It is unlikely that a question about the number of days' sickness absence that an employee has had would be necessary for any of the above purposes. Simply asking such a question does not amount to unlawful action under the Act, but if the candidate brings a direct disability discrimination claim relating to the failure of the employer to offer him or her employment, the fact that the question was asked will shift the burden of proof to the employer. The employer will then have to show that it had a non-discriminatory reason for rejecting the applicant.
Pay Secrecy Clauses
Section 77 of the Act renders pay secrecy clauses contained in contracts of employment unenforceable in certain circumstances. While it is not unlawful to include such clauses in contracts, employers need to be aware that they cannot enforce such a clause if the employee in question is involved in a "relevant pay discussion". A relevant pay discussion means a discussion to establish if differences in pay exist that are related to a protected characteristic such as sex, for example an equal pay claim.
Additional Protection from Discrimination, Harassment and Victimisation
The Act extends third party harassment, which was previously limited to sex-related and sexual harassment, to all the protected characteristics except marriage and civil partnership and pregnancy and maternity.
An employer may be liable for the harassment of one of its employees by a third party (for example, a client or supplier), if it failed to take all reasonably practicable steps to prevent the harassment. For the employer to be liable it must know that the employee has been harassed in the course of employment on at least two other occasions by a third party. The third party may be the same or a different person on each occasion.
The protection from discrimination is potentially now broader as the defintion for direct discrimination is because of ‘a’ protected characteristic, rather than relating to ‘my’ protected characteristic. So, an employee can make a complaint of harassment where he or she is offended by behaviour even if it is not directed at him or her. The employee does not need to possess the relevant protected characteristic.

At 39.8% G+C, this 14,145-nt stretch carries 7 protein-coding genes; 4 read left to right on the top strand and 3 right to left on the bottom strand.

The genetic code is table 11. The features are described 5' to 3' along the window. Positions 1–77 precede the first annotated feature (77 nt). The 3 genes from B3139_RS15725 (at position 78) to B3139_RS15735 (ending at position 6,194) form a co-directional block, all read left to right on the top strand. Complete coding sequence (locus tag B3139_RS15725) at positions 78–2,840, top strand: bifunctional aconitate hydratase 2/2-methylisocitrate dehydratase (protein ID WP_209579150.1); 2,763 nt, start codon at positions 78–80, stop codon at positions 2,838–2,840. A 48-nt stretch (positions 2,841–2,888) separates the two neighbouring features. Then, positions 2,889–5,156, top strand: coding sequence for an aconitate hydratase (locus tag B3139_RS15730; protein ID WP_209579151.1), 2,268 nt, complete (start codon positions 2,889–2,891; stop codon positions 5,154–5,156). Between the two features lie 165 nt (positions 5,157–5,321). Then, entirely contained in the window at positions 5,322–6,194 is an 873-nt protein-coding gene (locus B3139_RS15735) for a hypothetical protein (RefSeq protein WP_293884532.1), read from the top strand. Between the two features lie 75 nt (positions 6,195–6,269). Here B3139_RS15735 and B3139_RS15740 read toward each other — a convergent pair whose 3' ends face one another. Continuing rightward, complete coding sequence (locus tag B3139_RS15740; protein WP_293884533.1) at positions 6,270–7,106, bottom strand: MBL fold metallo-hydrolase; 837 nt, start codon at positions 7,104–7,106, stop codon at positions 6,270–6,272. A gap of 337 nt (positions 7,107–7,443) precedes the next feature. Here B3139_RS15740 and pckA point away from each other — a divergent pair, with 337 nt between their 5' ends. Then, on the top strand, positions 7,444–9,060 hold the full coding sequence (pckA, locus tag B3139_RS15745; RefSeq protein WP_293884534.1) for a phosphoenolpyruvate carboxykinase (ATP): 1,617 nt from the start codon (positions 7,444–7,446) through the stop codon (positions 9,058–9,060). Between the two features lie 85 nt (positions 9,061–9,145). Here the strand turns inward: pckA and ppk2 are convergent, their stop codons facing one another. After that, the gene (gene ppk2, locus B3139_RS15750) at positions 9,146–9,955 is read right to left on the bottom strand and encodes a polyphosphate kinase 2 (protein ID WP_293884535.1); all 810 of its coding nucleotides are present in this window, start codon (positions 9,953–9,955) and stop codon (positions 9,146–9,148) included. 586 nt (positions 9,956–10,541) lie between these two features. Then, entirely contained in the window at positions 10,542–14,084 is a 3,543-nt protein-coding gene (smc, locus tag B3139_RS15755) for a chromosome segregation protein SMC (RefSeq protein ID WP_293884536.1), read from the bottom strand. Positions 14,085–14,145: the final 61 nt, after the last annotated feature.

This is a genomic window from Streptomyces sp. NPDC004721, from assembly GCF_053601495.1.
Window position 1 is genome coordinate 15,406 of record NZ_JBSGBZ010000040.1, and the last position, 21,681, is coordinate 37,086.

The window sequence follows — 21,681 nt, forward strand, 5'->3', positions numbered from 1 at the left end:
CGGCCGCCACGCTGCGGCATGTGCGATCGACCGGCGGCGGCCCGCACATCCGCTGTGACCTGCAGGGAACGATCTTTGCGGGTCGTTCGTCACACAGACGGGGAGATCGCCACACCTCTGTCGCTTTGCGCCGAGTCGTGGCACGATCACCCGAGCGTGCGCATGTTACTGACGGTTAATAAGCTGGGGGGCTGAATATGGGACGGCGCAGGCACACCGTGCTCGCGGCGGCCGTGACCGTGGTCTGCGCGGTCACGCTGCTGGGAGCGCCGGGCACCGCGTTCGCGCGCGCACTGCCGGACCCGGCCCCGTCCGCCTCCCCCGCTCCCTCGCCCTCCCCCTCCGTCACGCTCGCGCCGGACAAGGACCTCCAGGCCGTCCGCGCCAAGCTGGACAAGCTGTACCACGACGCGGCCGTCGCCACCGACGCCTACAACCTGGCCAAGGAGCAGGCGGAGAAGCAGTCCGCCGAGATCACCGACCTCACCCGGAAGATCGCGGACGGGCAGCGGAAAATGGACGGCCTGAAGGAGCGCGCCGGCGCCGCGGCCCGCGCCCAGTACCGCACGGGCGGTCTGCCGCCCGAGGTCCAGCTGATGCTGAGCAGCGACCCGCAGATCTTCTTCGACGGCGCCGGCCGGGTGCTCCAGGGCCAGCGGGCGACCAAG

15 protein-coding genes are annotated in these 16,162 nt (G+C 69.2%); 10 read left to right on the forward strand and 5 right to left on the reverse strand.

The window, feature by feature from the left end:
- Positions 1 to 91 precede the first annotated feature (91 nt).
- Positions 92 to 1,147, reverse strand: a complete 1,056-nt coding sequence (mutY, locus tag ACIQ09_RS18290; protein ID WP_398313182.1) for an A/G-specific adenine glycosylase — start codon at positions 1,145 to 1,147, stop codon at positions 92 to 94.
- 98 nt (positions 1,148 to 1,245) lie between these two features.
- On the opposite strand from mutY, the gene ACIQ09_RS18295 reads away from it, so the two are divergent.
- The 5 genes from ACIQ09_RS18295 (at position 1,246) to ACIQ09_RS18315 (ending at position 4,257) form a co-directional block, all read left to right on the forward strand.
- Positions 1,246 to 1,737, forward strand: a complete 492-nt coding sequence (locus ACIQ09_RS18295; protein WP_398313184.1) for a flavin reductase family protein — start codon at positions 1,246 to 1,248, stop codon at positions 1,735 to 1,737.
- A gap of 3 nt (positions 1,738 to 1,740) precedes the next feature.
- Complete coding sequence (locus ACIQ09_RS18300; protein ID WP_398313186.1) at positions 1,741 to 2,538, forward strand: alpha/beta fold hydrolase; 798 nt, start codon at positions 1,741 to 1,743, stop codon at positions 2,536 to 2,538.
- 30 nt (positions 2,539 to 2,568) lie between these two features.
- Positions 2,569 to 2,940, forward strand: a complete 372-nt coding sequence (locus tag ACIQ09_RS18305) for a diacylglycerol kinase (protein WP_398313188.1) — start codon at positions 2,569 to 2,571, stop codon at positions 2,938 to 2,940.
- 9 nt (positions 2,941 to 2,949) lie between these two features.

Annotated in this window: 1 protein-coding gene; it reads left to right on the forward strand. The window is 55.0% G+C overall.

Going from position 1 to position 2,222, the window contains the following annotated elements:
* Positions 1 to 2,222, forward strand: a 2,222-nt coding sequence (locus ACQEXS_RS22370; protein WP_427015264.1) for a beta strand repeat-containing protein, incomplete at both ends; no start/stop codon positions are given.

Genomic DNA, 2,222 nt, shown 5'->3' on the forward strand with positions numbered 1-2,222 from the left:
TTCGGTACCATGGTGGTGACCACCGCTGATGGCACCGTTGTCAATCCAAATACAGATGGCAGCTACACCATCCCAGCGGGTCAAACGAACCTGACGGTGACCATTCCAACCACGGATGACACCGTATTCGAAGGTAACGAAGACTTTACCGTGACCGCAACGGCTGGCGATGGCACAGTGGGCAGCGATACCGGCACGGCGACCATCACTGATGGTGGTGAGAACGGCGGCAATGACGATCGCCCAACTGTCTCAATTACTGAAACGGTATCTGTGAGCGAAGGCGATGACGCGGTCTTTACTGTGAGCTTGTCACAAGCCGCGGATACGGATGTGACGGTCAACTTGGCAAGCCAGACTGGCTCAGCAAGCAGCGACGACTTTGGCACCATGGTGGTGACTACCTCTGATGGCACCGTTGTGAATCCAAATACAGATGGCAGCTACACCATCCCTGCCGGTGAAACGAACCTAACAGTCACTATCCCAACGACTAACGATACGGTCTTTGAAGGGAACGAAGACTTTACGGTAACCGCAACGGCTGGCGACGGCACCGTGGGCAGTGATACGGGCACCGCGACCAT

For example, a non-Muslim employee (A) who witnesses a colleague (B) teasing another colleague (C) about C's Muslim faith, and is offended by the harassment that is directed at C, can bring a complaint of harassment. However, A will succeed with the claim only if, having regard to all the circumstances including A's perception, the conduct should reasonably be considered as having the effect of violating A's dignity or creating an intimidating, hostile, degrading, humiliating or offensive environment for A.
What Changes do Employers Need to Make to Policies and Practices?
Organisations should review and, if necessary, amend their existing policies and procedures (in particular those relating to equal opportunities, recruitment and harassment). Recruitment application forms should be reviewed to ensure they do not ask questions on health that is not permitted under the Act.
In relation to reviewing contracts of employment, employers should be aware that a pay secrecy clause contained in an employee's contract of employment will be unenforceable where the employee is involved in a relevant pay discussion.
It would be advisable to provide information, guidance and/or training to Managers to ensure they are aware of the implications of the Act and don’t behave in a way that could lead to discrimination claims and ultimately end with a Tribunal visit.